- expected calf birth weight 85 lb.

All amounts are per cow per day on an "as fed" basis

Rations

Feedstuffs

A

B

C

D

E

F

G

Cereal Straw

17 lb.

17 lb.

17 lb.

17 lb.

17 lb.

17 lb.

17 lb.  

Oats or Barley Grain

10 lb.

10 lb.

8 lb.

---

---

---

---

Pelleted Grain Screenings  
(not fortified with vitamins or minerals,
Crude Protein 11% to 12%) 

---

---

---

13 lb.

13 lb.

9 lb.

---

Pelleted Grain Screenings
(fortified with vitamins and minerals,
Crude Protein 14% to 15%)

---

---

---

---

---

---

14.5 lb.

32 % Protein Supplement

1.5 lb.

---

---

1.5 lb.

---

---

---

Canola Pellets or Canola Meal

1.5 lb.

3.0 lb.

---

---

2.0 lb.

---

---

Suncure Alfalfa Pellets or Cubes

---

---

8 lb.

---

---

6 lbs

---

18:18 Mineral   (1:1)

1.0 oz.

1.5 oz.

1.5 oz.

1.5 oz.

1.5 oz.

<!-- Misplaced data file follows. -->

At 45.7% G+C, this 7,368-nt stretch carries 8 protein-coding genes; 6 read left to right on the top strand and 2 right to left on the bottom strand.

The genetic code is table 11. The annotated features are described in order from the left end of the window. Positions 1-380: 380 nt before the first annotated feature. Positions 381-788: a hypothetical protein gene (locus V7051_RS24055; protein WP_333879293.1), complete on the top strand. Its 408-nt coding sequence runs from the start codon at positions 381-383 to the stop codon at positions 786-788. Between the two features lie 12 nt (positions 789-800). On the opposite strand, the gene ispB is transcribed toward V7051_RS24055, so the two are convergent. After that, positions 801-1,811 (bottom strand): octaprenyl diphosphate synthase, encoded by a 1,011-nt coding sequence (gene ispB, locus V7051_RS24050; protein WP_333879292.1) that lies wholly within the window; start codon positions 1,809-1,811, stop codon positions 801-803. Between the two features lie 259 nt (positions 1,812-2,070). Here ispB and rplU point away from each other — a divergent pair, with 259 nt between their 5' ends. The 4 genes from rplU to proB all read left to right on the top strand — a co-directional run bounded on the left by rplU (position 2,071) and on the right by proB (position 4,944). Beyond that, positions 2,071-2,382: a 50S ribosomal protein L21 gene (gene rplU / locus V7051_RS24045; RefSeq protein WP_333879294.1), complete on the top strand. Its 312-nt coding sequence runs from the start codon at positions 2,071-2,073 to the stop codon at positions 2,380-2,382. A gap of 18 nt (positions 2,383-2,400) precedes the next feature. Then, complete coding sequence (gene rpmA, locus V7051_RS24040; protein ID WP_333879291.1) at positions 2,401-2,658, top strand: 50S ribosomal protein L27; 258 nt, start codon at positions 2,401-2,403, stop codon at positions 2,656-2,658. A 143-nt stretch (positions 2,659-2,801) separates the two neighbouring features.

1.5 oz.

1.0 oz.

Limestone

---

3.0 oz.

---

1.0 oz.

4.5 oz.

---

---

Salt (Trace Mineralized)

1.0 oz.

1.3 oz.

1.3 oz.

1.0 oz.

1.3 oz.

1.3 oz.

1.0 oz.

Vitamin A-D-E *

---

0.25 oz.

0.25 oz.

---

0.25 oz.

0.25 oz.

---

The Vitamin A-D-E pre-mix contains 10,000,000 IU's of Vitamin A per kg.

Salt should always be available on a "free-choice" basis
The minimum amount of mineral recommended is 1 oz. per head per day unless adequate mineral is being supplied either in fortified pellets or fortified protein supplements

Summary

A cost effective feeding program can be designed around rations utilizing straw as a significant portion of the roughage source. Such rations can use cereal grains, screening pellets or other by-product feeds to produce a cost-effective alternative to using good quality roughages. It is important to note again, that an analysis of feedstuffs to be used should be done in order to design a ration that meets the needs of the animal and that is cost effective.